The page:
The Ontario Court of Appeal in Rivers v. Waterloo Regional Police Services Board has upheld the Superior Court of Justice’s determination that it was without jurisdiction to hear a proposed class action on behalf of current and former female officers with the Waterloo Regional Police Service against the Waterloo Regional Police Services Board and the Waterloo Regional Police Association. The claim alleged systemic gender-based discrimination, Charter breaches, and sexual harassment by male members of the Service, over a 30-year period.
The Superior Court followed prior decisions in confirming that the putative class members were bound by their respective collective bargaining agreements, which provided for binding arbitration, as codified under the Police Services Act. For a more detailed analysis of the lower Court’s decision, please see our previous case alert.
The Court of Appeal agreed that, “in the policing context … the Superior Court lacks jurisdiction to entertain the proposed class action”. The Court rejected the appellants’ submissions that the collective agreements did not provide an adequate remedy for class members. The Court noted that the collective agreements did permit group complaints or grievances. The Court also rejected the submission that there were practical barriers to filing a complaint with the Association because of a discriminatory environment. The Court found a “fatal flaw” in this argument in that the putative class members had not attempted to avail themselves of the mandatory arbitration process or led any evidence to demonstrate that it was practically unavailable.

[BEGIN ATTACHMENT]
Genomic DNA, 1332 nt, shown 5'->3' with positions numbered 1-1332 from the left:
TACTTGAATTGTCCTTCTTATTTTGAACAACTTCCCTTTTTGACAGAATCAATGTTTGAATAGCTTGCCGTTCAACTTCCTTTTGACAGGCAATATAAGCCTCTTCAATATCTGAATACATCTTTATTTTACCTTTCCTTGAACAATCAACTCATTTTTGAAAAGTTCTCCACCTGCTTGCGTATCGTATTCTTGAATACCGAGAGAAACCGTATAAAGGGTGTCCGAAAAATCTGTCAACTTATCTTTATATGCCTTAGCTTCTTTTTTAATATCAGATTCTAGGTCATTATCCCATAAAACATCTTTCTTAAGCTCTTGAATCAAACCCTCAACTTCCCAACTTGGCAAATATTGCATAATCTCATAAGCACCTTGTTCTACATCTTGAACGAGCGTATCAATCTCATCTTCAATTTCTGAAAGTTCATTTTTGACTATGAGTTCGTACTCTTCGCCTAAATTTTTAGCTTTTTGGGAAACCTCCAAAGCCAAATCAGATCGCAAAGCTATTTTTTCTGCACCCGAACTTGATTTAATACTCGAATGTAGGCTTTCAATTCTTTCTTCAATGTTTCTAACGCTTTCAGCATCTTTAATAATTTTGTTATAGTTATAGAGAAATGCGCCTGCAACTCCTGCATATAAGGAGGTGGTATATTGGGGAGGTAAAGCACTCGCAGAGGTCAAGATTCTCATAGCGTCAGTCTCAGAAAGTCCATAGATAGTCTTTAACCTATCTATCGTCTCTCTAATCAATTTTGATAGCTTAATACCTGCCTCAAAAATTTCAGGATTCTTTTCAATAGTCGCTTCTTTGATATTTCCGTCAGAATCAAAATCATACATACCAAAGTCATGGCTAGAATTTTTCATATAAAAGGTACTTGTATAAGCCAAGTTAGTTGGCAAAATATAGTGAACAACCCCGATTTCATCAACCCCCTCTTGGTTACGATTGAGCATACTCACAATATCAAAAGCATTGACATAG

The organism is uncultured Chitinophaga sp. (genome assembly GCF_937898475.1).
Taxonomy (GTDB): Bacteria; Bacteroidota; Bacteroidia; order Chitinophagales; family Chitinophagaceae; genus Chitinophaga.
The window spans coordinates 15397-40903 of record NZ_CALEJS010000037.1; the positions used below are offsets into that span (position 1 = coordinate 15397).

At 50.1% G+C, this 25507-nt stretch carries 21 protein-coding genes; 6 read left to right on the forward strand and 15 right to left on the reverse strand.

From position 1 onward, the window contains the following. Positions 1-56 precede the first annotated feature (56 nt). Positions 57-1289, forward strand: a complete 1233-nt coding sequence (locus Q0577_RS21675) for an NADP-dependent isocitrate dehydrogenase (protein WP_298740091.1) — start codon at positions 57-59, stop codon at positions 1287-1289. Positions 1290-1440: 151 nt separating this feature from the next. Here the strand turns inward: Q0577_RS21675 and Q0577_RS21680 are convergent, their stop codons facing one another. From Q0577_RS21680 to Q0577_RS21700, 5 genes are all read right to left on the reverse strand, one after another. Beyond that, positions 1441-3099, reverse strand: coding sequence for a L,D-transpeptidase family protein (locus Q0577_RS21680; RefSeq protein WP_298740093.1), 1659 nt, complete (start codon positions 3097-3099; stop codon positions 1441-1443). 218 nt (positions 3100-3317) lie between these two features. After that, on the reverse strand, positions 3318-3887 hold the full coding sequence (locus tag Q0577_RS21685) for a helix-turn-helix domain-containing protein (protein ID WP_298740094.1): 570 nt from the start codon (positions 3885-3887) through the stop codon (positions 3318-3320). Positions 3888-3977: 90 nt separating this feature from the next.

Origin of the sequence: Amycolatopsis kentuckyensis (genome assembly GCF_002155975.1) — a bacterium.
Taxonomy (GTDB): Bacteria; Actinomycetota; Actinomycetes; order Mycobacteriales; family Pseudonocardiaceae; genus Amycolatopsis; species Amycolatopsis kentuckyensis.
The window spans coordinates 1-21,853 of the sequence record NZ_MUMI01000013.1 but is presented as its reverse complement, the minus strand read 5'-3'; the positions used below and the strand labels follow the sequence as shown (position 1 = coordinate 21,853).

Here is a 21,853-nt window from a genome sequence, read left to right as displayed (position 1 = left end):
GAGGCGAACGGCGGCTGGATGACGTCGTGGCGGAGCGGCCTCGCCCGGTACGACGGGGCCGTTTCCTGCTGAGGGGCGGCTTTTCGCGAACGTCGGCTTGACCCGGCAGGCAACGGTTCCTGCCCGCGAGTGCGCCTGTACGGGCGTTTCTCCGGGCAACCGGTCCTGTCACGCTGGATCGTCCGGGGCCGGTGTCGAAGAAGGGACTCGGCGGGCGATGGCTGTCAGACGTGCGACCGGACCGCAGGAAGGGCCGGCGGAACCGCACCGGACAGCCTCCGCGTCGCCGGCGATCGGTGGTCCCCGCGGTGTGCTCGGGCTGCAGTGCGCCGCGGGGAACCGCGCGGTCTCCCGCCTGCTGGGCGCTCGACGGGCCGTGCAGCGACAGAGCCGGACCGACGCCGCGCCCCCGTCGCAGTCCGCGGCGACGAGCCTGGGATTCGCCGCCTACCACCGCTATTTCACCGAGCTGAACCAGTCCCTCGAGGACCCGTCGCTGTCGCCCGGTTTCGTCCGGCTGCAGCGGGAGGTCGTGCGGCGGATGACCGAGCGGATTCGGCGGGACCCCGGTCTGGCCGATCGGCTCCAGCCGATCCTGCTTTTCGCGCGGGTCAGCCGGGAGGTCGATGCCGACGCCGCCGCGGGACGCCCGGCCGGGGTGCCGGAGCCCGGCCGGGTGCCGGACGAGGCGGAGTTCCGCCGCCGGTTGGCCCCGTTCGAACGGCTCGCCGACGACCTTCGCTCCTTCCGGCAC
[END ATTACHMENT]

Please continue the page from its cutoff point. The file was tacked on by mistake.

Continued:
Despite finding that it lacked jurisdiction to hear the proposed class action, the Superior Court (at the urging of counsel for the plaintiff) went through the exercise of applying the certification criteria, ultimately finding that the pleading did not disclose a cause of action. The Court of Appeal refused to mirror such an exercise, finding it unnecessary to address the dismissal of the certification motion.
The Court of Appeal’s ruling strengthens the existing body of case law, holding that courts are without jurisdiction to consider proposed class actions when the allegations fall within a collective agreement and legislative scheme providing for binding arbitration.